On Nutrition: Another look at the Dirty Dozen

Did you ever think that strawberries, spinach and kale would be called “filthy”? Or leafy green vegetables “repeat offenders”? That’s exactly how these especially nutritious fruits and vegetables are described in a recent article in USA Today.

What’s the reason for this scandalous charge? A nonprofit organization called the Environmental Working Group has released their annual Dirty Dozen and Clean Fifteen lists that target what they say are the most and least pesticide-contaminated non-organic fresh fruits and vegetables.

Not so fast, says the Alliance for Food and Farming (SafeFruitsandVeggies.com), another nonprofit that represents both organic and conventional farmers. The organization says the conclusions reached by the EWG are not supported by science and may unnecessarily scare people from eating perfectly safe and healthy food.

In fact, toxicologists (experts in the science of poisons) say the same data used by the EWG actually shows us how incredibly safe our food is from the effects of pesticides. In 2020, for example, the USDA’s Pesticide Data Program found that over 99% of the samples tested had residues well below the tolerances established by the Environmental Protection Agency. And 30% of the samples had no detectable pesticide residue at all. That’s pretty impressive, since technology can now detect as little as one part in a billion.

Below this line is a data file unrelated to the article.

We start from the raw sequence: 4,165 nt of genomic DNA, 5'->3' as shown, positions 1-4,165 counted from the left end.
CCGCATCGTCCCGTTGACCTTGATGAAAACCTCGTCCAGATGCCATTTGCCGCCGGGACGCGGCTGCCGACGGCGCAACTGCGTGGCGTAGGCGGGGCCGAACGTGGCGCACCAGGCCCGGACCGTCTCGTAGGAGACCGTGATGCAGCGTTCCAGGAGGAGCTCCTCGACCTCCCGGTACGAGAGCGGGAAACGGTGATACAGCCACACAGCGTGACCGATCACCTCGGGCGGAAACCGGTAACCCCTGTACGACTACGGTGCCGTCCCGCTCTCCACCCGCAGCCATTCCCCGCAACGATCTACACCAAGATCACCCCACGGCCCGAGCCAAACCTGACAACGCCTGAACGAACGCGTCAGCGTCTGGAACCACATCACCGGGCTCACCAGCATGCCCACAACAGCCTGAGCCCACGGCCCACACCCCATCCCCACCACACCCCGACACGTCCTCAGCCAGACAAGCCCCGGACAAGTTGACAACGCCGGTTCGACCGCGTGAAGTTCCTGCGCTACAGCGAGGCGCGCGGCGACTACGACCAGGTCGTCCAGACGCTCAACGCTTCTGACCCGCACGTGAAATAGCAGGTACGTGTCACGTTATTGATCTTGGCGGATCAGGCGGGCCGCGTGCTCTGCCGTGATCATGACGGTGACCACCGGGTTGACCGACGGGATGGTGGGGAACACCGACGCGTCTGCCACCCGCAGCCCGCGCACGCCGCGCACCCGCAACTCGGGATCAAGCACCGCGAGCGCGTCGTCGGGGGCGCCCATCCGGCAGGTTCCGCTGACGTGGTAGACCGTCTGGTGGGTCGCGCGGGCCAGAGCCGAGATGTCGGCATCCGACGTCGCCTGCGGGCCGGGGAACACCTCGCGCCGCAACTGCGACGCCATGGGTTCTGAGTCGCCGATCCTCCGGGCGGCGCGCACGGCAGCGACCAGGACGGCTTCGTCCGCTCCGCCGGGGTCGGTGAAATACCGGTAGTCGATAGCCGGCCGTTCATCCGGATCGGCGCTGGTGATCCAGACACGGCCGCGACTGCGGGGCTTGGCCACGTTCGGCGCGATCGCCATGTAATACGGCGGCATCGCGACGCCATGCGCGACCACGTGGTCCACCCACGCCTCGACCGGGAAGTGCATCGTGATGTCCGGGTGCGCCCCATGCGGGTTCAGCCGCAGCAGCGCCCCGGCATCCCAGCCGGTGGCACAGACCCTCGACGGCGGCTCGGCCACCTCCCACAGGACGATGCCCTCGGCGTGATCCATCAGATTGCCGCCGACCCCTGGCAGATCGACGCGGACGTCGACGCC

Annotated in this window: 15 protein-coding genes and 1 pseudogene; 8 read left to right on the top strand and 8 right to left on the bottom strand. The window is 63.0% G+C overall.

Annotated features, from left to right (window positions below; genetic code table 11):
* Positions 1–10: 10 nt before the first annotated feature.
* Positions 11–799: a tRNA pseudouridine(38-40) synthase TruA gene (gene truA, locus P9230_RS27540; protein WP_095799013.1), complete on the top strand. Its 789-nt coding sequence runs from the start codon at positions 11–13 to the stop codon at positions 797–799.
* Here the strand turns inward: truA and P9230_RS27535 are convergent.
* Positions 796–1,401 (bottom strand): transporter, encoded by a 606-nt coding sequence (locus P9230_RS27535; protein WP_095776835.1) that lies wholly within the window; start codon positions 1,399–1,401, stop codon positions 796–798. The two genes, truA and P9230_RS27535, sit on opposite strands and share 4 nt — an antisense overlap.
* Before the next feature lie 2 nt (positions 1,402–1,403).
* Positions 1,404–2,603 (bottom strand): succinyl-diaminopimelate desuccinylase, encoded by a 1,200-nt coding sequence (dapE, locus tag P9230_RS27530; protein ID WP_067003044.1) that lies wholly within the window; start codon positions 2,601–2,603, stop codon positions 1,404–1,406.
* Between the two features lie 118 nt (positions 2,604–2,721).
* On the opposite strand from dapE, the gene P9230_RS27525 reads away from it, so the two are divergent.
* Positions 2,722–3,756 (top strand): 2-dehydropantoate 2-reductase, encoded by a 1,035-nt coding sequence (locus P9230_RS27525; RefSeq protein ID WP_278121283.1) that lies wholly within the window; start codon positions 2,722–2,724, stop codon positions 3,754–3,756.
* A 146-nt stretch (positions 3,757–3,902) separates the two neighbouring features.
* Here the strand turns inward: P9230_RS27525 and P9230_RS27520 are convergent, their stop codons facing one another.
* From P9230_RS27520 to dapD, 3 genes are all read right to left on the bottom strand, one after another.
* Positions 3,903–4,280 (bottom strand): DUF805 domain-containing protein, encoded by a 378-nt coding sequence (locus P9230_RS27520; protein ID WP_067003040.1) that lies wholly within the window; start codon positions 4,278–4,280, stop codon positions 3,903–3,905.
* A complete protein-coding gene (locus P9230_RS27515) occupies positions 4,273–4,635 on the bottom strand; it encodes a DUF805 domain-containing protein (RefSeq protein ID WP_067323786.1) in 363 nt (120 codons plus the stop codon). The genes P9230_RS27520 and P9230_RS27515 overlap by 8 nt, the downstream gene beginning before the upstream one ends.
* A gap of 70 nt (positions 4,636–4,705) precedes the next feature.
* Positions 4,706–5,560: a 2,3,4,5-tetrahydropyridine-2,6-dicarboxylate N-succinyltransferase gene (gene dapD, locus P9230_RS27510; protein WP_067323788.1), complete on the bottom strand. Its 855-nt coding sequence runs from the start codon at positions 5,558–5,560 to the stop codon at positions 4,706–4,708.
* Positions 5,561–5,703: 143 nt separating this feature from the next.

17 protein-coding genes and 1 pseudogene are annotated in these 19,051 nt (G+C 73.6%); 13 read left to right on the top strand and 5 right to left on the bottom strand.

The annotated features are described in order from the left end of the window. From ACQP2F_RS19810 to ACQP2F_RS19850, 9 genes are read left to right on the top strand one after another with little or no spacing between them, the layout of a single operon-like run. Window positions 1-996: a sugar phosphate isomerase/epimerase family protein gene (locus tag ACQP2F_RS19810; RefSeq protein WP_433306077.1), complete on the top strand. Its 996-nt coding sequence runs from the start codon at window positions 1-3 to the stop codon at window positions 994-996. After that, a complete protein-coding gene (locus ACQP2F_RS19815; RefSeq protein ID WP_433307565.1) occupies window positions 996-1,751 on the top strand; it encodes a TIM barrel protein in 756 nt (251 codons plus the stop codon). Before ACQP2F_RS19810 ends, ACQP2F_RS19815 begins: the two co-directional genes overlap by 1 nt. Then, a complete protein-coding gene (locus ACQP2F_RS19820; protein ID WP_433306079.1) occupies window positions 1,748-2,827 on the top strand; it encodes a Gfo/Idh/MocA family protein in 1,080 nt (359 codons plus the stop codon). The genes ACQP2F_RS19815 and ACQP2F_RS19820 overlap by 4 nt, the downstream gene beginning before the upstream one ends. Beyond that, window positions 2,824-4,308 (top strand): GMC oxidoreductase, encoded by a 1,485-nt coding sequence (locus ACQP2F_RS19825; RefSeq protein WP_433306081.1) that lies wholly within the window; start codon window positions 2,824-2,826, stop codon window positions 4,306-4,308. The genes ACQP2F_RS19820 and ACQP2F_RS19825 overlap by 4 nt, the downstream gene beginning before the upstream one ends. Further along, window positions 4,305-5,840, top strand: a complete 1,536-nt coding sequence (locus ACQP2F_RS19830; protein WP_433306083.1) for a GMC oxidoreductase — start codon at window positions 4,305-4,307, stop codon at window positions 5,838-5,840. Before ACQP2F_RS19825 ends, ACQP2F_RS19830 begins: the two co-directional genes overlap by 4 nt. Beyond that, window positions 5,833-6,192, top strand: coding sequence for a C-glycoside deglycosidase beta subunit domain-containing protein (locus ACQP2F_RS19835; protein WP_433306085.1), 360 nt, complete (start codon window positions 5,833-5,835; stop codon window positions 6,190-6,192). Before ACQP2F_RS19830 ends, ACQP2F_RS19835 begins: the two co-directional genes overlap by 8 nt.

Why do we need pesticides at all? They protect valuable food crops from disease-causing pests. Even organic farmers use approved pesticides when needed.

As one expert said, we should all try to minimize the amount of pesticides on the food we eat. But we don’t have to singularly avoid conventionally produced foods to meet that goal.

If this sounds like a plea to ignore the benefits of organically grown foods, it’s not. It is simply to put the health benefits of all fruits and vegetables into perspective. Decades of studies continue to show that a diet rich in fruits and vegetables (both organically and conventionally grown) prevents numerous diseases, improves our mental abilities and immune function and leads to a longer life.

So the point seems not so much whether a fruit or vegetable is grown with the use of organic or conventional pesticides, but whether or not we are eating those fruits or vegetables. Even the EWG confirms that the health benefits of a diet rich in fruits and vegetables outweigh the risks of pesticide exposure.

Bottom line: We should eat more vegetables and fruit. And we can safely choose produce that has been grown organically or conventionally. It’s been estimated, for example, that a woman could eat 774 servings of conventionally grown spinach and still have no toxic effects from pesticide residue.